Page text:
What is Medical Billing?
You probably already know that for every single medical procedure, diagnosis and treatment out there, there is a medical code assigned to that service. The job of a medical biller is to translate that code into a numeric value or dollar amount. That dollar amount, also known as a medical claim, is what is submitted to the patient’s insurance company. The insurance company will accept or deny the claim and send it back to the medical biller.
The job of a medical biller is very similar to that of a lawyer: they represent their client (the medical practice) and seek to maximize the amount paid for the services their client provides. Medical billers must be in constant communication with the patients and insurance companies in order to ensure their client gets paid. Most medical billers are highly incentivized to maximize their clients’ revenue because their fee is based on a percentage of that revenue.
The duties of a medical biller vary based on the size of the practice and the number of claims that are submitted. But most medical billers handle the following:
- Unpaid/denied claim research
- Insurance appeal processing
- Billing collections
- General insurance/patient inquiries
- Communication with insurance carriers and their changing policies
- Accounts Receivable issues
- Practice management
In-House vs. Outsource
A common question that medical practices ask is: Should I keep my medical billing in-house or outsource it?
In many cases, outsourcing can save you time and money, but that’s not ALWAYS the case. Refer to the chart below for a comparison of the pros and cons of both options.
Types of Service
If you decide to outsource your medical billing, the next question you should ask is:what type of provider do I need? There are plenty of medical billing services out there and each company offers different services. Here are some things you will want to consider:
- General Practice vs. Specialty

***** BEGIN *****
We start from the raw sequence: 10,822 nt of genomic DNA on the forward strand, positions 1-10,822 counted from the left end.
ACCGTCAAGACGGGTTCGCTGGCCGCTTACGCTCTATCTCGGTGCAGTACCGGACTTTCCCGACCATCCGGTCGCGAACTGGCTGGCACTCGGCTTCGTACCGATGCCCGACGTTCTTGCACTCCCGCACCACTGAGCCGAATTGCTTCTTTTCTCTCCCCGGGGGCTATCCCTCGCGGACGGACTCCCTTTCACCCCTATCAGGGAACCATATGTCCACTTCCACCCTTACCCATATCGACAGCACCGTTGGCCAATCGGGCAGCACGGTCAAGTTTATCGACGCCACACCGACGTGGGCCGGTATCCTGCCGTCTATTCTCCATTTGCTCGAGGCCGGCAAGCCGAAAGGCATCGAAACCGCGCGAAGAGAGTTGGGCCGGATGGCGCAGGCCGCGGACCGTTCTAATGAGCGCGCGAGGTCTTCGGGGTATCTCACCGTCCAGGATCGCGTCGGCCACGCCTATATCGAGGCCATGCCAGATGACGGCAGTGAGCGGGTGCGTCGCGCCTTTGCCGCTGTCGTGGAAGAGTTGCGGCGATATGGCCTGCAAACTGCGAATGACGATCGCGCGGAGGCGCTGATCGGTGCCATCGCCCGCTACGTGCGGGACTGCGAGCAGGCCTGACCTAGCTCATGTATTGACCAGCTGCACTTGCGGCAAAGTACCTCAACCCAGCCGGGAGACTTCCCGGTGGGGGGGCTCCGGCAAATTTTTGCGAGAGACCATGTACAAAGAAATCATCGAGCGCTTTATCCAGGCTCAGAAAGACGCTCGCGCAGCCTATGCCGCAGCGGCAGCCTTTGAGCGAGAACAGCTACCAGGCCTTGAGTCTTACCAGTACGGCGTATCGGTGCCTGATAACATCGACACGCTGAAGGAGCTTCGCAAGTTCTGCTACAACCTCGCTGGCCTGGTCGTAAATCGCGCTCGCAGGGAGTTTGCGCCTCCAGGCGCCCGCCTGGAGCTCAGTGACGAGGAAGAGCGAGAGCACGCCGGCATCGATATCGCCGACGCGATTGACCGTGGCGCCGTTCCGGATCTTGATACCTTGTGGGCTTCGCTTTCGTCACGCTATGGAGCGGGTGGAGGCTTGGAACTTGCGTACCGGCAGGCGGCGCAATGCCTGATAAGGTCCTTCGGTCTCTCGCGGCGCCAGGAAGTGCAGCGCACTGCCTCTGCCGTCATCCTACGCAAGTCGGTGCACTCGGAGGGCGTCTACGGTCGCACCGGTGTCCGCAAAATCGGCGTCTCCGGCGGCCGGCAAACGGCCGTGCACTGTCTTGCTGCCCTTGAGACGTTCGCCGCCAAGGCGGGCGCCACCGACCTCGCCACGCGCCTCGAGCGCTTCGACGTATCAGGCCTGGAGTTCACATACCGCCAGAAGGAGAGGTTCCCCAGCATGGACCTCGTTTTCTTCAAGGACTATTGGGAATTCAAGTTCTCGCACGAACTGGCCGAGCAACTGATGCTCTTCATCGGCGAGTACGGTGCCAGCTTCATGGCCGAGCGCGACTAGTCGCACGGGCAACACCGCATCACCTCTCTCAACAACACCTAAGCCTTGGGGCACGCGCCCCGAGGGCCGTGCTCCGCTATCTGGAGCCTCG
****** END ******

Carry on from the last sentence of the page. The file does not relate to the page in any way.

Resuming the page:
If you work in a GP, then you will want to find a medical billing provider that handles general practice claims. If you work for a specialist, you will want to hire a medical biller who has experience in your specialty. As the healthcare and insurance industries become increasingly complex, it’s almost impossible for one company to be experts in every area of medicine. There are always ‘tricks of the trade’ within each specialty, so find someone who knows the ins and outs of YOUR field.
- One-Stop Shop
Many medical billing services are beginning to offer an all-in-one approach which combines medical billing, consulting, and IT management. This eliminates the need to hire a separate company to manage software and IT issues. All-in-one companies usually cost more because of the additional services they provide, but if you want a streamlined solution, this might be the best fit for your practice. Note: Pay attention to the background and experience of all-in-one companies. In some cases, you will find they have plenty of expertise in IT, but limited expertise in medical billing. You want someone who has experience in both.
- Local vs. Offshore
While many of the medical billing providers are located offshore, there are also local providers. If you are shopping purely by price, an offshore billing company is going to be your least expensive option. There are plenty of reputable offshore medical billing providers, but do your research before signing a contract. Some offshore companies have little understanding of how to successfully navigate the healthcare system and insurance appeals process within the United States. Additionally, it can be challenging to communicate with a representative whose first language is not English. If you prefer a local provider who is ‘just down the street’ then you might have to pay more, but the level of service and availability may be worth it. It depends on the priorities of your practice.